Donnie infuses his balanced perspective of life all throughout The Daily News, which was originally entitled The Colored Section, Volume II. In fact he already had a newspaper concept in mind when he heard a track by Steve "The Scotsman" Harvey that inspired him to write the title cut. Opening up the newspaper these days is a harrowing experience and almost every ill of society is covered on The Daily News. Though the songs are high on the funk quotient, the lyrics reflect a stark reality of daily life. "America is good for sauce," Donnie explains. "We cover stuff in sauce. Women are being raped and dismembered in America. We live in it but we cover it with the entertainment business and drugs. That's why so many drugs keep ‘crossing the border.' Please. The higher-ups are drug dealers. That's why I wrote ‘Over-the-Counter Culture' because of the simple fact that I could go to the store, mix a cocktail, and get high." Donnie even coined a term to describe our supplement-afflicted culture: "monosodiumglute-nation."

One of the more historically based songs on the album is rooted in Donnie's own backyard, so to speak. "The Atlanta Child Murders" makes the case for Wayne Williams, the man who was perhaps wrongfully convicted of the 14 murders of young black children that took place during the late-‘70s and early-‘80s. "We moved to Atlanta in 1983 so the murders were ending or still going on," he remembers. "My theory is that they were murdered and experimented on and the Ku Klux Klan was the ‘smoke and mirrors' for the thing," Donnie says, explaining how the presence of the KKK in Atlanta was used to mask even more blood-curling realities of the murders. The song ultimately calls for the re-trial for Wayne Williams, the "political prisoner" of a supposed witch-hunt.

Charles Neville, Aaron Neville's oldest brother, told an attentive audience at Berkeley a few years ago about a similar kind of race-driven hunt that swept through New Orleans during his childhood. Donnie was in the audience and recounts the story. "‘We had to run when the black truck came around,' he said. ‘There was a group of four men and they were really rich.  They got together and did experiments on black people in New Orleans so when the black truck came around, we had to run.'

"It's a part of the horror of the south", Donnie says emphatically. "People from up north do not want to remember none of that shit and we have to deal with it everyday because we were the ones that stayed. People were being lynched. People don't really understand why I do what I do. There is a great deal of hate against black people that has to stop because I'm not standing for it. They're trying to change Jim Crow into something else or bring it back." Though many equate Jim Crow with a period in the not-so-distant past of the south, one only needs to reference the recent case of the "Jena 6" to see the murky ripple effects of racism in the U.S.  The Daily News is an accurate reflection of that unfortunate reality.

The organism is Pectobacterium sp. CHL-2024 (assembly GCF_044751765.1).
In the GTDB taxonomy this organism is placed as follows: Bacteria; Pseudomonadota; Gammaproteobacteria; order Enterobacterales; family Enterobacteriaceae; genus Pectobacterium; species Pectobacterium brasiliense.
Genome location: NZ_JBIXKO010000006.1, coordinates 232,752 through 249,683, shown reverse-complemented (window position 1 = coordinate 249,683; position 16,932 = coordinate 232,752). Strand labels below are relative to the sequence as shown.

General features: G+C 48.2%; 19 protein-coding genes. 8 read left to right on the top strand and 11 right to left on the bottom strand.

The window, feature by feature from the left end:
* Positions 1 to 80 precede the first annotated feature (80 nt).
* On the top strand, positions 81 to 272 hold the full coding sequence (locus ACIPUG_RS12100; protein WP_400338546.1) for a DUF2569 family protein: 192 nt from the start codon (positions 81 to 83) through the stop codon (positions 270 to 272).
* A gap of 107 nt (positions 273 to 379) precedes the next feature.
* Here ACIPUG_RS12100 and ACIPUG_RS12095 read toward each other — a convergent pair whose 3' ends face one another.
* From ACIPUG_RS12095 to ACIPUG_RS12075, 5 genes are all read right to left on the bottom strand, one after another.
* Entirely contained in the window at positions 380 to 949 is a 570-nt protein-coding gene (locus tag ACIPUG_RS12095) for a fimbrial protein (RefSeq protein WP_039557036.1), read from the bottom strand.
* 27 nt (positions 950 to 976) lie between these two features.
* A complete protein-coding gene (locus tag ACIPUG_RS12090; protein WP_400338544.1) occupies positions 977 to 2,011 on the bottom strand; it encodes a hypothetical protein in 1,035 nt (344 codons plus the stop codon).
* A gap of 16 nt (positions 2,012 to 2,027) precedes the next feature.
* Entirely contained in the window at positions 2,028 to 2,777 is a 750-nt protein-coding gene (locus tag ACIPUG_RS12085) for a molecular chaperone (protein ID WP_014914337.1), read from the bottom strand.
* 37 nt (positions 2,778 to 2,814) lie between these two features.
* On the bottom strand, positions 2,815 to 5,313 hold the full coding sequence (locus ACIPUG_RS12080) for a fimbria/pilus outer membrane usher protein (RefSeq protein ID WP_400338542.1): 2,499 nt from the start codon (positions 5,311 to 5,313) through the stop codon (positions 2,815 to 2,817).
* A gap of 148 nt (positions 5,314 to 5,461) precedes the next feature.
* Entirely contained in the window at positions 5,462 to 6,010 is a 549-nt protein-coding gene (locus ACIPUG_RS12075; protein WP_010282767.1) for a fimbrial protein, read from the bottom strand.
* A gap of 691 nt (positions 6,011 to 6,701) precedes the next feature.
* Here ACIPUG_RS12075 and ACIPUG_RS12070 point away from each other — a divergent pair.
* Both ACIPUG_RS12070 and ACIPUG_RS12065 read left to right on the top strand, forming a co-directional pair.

Lest anyone thinks Donnie is above recrimination, he is the first to say that change must come from within. Look no further than "If I Were You," the first single off the album, as an example. "When tragedy happens, we all come together," he explains. "Give it a few weeks, we all go back doing the same ole thing. We are sick and we need to be healed. That's why I do my music and I try to heal myself first: ‘If I were you, I'd make a change.' You gotta make a change. The sickness has to leave. I don't want to hate no more."

It's obvious after listening to The Daily News that the creative desert Donnie limply walked through has become an oasis. It's certainly reflected in his high-energy performances. He sings to the person in the front row and the back of the room.  He's preaching to both the choir and the soon-to-be converted. "I guess the passion is coming back," he says. "The only thing I can do is write some music or have a perspective.  I can't change it tomorrow. I can't make everybody feel good. People have to learn how to be compassionate. I have to learn how to be compassionate. There are other ways to do things and get things done. You don't have to holler and cuss and act like you're going to intimidate them." Instead, Donnie recorded an album called The Daily News. Can you spare some "change"?